I think with an opt-in, unignorable syntax this can proposal can work.

Something like template<using enum EnumType value>. Different lookup rules for overloaded function templates can be weird, but I think it can be worked out. My main concern would be dependent templates.

On 28 November 2022 18:15:22 CET, Ryan Klaus via Std-Proposals <std-proposals@lists.isocpp.org> wrote:
I think this is a fair criticism. Not sure I necessarily agree with it, especially with the bit about it being only a "marginally" improvement for the reader as this scales pretty well across all call-sites, but I can see how this could potentially make code harder to read if used inappropriately (though that can be said about a lot of things in the language). That being said, P0028R4 (i.e. "Using attribute namespaces without repetition") could've also been rejected on similar grounds of being "not particularly motivating to work on". In terms of readability improvements, this proposal leaves that one in the dust, in my opinion. Though, as Peter pointed out, this does break the ignorable attribute rule, so it's still probably not a solid proposal in the current syntax.

On Sun, Nov 27, 2022 at 10:29 PM Andrew Tomazos <andrewtomazos@gmail.com> wrote:
I've thought about things like this a few times.  Within certain syntactic contexts you want scopes to be implicitly used and not have to fully qualify names repeatedly.  For example, the parameters to a member function could be looked up in the scope of the class - and that sort of thing.  Also `with` statements from other languages are similar in spirit.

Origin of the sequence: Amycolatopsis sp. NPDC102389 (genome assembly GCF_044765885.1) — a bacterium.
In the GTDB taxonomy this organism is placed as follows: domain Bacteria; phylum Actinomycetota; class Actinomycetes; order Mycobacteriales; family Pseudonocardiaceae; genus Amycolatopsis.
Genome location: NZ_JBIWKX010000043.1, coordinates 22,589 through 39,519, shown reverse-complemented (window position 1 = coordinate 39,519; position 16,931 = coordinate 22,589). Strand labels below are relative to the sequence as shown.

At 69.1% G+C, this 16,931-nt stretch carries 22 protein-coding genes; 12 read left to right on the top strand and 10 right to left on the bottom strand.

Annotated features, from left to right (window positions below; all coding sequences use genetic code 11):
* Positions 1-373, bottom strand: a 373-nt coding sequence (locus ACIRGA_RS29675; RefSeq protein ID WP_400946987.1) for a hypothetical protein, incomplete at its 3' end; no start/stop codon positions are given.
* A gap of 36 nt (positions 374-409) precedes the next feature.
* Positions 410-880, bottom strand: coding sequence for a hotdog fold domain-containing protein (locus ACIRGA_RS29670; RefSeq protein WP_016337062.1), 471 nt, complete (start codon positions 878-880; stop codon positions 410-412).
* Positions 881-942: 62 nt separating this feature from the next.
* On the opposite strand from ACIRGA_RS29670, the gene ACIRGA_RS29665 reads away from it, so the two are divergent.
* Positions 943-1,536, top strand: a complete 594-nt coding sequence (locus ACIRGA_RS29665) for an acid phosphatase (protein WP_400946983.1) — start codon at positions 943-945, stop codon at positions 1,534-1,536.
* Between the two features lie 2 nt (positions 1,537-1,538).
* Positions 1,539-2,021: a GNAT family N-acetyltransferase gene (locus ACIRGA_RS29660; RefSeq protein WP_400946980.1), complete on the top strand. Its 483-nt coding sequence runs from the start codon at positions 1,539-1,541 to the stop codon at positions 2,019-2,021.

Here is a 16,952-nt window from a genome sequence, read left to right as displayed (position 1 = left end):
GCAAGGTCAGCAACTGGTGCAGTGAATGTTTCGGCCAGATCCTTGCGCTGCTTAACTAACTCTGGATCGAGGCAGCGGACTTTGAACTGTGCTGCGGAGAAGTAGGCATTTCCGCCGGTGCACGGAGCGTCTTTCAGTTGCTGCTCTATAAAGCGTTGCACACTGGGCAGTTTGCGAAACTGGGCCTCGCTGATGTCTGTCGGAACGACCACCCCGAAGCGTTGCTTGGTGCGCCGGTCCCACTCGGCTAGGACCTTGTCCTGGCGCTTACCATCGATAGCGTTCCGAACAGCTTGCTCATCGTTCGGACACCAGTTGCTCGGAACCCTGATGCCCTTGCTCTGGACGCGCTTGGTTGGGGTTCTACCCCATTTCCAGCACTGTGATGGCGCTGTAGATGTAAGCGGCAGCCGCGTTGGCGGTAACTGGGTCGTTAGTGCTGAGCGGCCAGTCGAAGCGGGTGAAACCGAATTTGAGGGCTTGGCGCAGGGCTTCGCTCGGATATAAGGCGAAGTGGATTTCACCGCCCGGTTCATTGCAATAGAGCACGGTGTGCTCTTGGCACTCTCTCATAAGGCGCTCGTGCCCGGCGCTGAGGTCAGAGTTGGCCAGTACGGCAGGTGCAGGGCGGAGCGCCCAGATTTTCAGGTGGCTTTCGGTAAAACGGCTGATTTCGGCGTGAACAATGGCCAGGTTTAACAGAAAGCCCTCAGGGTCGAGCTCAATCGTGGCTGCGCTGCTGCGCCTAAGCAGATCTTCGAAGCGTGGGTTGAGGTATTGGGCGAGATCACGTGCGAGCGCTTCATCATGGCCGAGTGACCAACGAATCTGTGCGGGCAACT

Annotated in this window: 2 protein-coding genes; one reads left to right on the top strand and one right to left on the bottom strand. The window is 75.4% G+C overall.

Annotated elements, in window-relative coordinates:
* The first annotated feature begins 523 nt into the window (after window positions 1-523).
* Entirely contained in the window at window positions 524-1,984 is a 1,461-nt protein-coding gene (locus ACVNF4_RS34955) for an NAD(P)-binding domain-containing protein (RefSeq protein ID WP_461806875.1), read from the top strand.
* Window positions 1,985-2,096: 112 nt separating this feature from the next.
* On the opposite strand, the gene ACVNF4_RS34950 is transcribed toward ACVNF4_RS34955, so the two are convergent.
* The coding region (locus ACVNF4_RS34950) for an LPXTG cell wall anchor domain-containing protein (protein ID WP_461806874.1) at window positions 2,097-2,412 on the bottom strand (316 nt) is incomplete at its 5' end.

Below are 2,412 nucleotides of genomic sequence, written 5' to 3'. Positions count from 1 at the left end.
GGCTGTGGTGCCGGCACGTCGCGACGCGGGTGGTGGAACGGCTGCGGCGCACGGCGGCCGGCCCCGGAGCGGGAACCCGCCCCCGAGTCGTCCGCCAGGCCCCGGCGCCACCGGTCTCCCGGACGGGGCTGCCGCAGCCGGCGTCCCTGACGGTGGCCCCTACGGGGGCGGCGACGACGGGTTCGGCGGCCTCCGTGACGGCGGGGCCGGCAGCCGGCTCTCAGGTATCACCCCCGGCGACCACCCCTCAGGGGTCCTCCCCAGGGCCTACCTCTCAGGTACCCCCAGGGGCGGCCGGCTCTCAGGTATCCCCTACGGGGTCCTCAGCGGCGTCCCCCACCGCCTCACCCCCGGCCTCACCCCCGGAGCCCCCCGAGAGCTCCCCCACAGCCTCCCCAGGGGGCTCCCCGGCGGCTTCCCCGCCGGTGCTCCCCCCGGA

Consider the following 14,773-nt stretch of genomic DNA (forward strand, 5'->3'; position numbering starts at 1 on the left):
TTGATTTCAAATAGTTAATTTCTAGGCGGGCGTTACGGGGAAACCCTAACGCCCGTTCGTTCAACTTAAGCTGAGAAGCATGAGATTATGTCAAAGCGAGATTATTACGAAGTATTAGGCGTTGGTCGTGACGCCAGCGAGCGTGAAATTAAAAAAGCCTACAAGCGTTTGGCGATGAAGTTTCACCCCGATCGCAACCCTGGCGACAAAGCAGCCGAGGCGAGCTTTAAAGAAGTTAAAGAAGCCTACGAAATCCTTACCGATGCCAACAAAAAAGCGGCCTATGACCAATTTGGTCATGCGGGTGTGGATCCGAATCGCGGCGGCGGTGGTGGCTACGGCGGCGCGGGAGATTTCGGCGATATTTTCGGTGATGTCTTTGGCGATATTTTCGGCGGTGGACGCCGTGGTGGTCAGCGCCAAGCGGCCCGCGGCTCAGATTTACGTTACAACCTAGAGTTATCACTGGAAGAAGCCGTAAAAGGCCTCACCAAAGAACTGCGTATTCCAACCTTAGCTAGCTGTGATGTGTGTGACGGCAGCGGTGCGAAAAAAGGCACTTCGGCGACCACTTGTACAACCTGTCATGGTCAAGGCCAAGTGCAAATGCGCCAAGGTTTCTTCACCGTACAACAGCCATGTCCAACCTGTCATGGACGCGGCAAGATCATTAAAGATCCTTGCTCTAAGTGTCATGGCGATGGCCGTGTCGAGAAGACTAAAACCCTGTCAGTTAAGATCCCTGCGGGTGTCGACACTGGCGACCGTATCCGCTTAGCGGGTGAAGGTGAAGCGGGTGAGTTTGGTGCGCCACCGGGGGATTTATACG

Ultimately I think this is an optimization that is better for the writer than the reader.  In fact it's arguable that:

   auto color = ABC::Color<

might even be more readable than:

   auto color = ABC::Color<RGBA, _8888>{};

At least it's very clear what RGBA and _8888 are and where they are defined.  We shouldn't confuse tersity with readability.

Given this is at best marginally better for the reader, it's not particularly motivating to work on.  (In case you don't know the design principle:  Code is read much more often than it is written, so the reader has a much higher priority than the writer.)

Plus with code completion tools in such a good state these days the benefit to the writer is also somewhat mitigated.

On Mon, Nov 28, 2022 at 12:40 PM Ryan Klaus via Std-Proposals <std-proposals@lists.isocpp.org> wrote:
Let's say I have a template class that takes two enums:

template <ColorComponents T_components, ColorComponentLayout T_layout>
class Color { ... };

Because I'm a good boy, each enum is of course an enum class like so:

enum class ColorComponentLayout

enum class ColorComponents

And all of the above is inside the namespace "ABC".

In a just world, I feel like I should be able to right something like this:

auto color = ABC::Color<RGBA, _8888>{};

The compiler knows it wants a ColorComponents followed by a ColorComponentLayout, so all of the contextual information is theoretically there.
But this is not a just world and so I'm forced to write this incantation:

auto color = ABC::Color<ABC::ColorComponents::RGBA, ABC::ColorComponentLayout::_8888>{};

So my proposal is to create some new attribute, [[context(...)]], such that we could write:

[[context(using enum ColorComponents, using enum ColorComponentLayout)]]
template <ColorComponents T_components, ColorComponentLayout T_layout>
class Color { ... };

This essentially allows for any parameter list (function or template) to have using statements scoped only to the parameter list itself. This could also permit type aliases to allow for context specific parameter list aliases. Not sure when that would be useful, but I could see that potentially being a very handy space saver.

What's everyone's thoughts on this? Is it possible? Is it not possible? Is it possible but we hate it?

Ryan Klaus
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